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- Survey finds 46 per cent of all voters support the Voice to Parliament while 43 per cent are opposed.
- Women lean more towards the Yes side, while men are more likely to vote against it.
- Noel Pearson has accused Opposition leader Peter Dutton of promoting a racially-centred argument.
Support for the Indigenous Voice proposal has the backing of fewer than half of all Australian voters, a survey suggests.
The Newspoll conducted for The Australian newspaper and reported on Sunday night shows 46 per cent of all voters support while 43 per cent are opposed and 11 per cent don’t know.
The survey, of 1,549 voters across the country between 31 May and 3 June, was the first Newspoll to present respondents with the exact question that will be on the ballot paper when the referendum is held this year.
to be put to the Australian people in the referendum is: “A Proposed Law: to alter the constitution to recognise the First Peoples of Australia by establishing an Aboriginal and Torres Strait Islander Voice. Do you approve this proposed alteration?”
A survey published in The Australian in April, which was an average of three Newspolls conducted between February and April, put support for constitutional change at 54 per cent with 38 per cent opposed and 8 per cent saying they don’t know.
The Newspoll published on Sunday showed women voters mostly in favour of the Yes side by 47 per cent compared to 40 per cent against.
Among male voters, 46 per cent were in the No camp while 45 per cent backed the Yes side.
When divided along party lines, 63 per cent of Labor voters were in favour of the Voice and 24 per cent were opposed while 28 per cent of coalition voters were in favour and 64 per cent against.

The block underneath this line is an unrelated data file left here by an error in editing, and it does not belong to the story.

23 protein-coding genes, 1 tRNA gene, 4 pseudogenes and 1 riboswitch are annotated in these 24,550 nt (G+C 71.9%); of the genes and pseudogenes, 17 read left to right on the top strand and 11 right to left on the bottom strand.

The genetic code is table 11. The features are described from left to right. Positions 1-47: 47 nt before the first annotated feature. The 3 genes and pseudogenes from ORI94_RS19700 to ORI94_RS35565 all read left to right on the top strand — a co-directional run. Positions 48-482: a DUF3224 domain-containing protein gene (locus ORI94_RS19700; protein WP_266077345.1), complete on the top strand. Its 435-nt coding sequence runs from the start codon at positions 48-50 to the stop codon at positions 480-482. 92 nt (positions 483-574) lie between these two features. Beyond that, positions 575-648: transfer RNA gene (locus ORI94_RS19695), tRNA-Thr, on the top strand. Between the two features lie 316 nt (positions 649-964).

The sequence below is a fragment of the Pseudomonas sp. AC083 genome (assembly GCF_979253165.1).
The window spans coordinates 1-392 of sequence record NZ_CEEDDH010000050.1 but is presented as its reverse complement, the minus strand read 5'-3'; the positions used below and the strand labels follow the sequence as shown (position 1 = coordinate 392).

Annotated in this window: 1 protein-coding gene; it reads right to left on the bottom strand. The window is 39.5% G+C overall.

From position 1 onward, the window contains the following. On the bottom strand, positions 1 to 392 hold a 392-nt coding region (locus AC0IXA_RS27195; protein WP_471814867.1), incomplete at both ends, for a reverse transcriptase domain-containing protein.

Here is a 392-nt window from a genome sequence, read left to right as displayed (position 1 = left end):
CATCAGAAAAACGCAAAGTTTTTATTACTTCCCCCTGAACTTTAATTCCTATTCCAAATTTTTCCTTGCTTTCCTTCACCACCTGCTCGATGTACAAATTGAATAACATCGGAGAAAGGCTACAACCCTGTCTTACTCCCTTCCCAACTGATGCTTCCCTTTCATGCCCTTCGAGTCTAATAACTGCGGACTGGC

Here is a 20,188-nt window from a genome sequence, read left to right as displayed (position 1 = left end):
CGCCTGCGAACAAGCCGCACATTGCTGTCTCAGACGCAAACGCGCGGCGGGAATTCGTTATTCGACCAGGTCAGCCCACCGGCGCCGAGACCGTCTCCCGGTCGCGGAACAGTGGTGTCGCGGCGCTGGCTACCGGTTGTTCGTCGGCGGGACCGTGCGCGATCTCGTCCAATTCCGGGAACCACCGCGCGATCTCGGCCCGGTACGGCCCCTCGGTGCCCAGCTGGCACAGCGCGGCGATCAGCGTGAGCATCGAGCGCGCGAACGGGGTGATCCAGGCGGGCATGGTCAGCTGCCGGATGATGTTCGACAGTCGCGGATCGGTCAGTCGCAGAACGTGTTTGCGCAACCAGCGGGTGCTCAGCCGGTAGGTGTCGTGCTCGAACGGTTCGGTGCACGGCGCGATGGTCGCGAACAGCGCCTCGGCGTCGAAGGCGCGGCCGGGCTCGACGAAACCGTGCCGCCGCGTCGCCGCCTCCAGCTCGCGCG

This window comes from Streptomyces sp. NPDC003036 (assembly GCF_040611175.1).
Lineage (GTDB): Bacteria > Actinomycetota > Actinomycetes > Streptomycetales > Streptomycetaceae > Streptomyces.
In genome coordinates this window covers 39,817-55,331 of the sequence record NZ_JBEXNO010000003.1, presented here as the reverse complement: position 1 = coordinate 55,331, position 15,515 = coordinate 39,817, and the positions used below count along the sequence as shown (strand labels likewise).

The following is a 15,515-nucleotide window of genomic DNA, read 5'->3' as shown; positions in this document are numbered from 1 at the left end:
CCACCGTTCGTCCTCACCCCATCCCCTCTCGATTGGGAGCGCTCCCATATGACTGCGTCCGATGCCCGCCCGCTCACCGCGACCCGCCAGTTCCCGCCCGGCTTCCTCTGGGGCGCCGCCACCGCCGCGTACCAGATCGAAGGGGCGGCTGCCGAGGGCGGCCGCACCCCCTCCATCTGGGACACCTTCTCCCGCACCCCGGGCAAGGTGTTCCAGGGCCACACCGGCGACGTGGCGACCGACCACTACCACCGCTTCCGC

Prominent Yes campaigner Noel Pearson on Sunday he had promised he would avoid.
Mr Pearson said the Coalition leader had previously assured him he did not take the Voice to be a racial proposition.
Mr Pearson said he was therefore disappointed when Mr Dutton made a speech to parliament in which he said the Voice would “re-racialise” Australia.
“The disappointing thing about the position taken by Peter Dutton is that I met with him two or three times with (former shadow attorney-general) Julian Leeser,” the Indigenous campaigner told Sky News.
“At those meetings, Peter was very, very clear in what he said to me. He said, ‘I do not agree with the race argument, don’t take me to be making a race argument here’.”
Mr Pearson said Mr Dutton was being “duplicitous” in now taking a different position.
“He’s come back to make this completely dishonest argument about re-racialising the constitution,” he said.
“That is not the position Peter took to me when Julian Leeser was in the room.”
in order to support a Yes campaign for the Voice after the federal Liberal Party decided not to back it.
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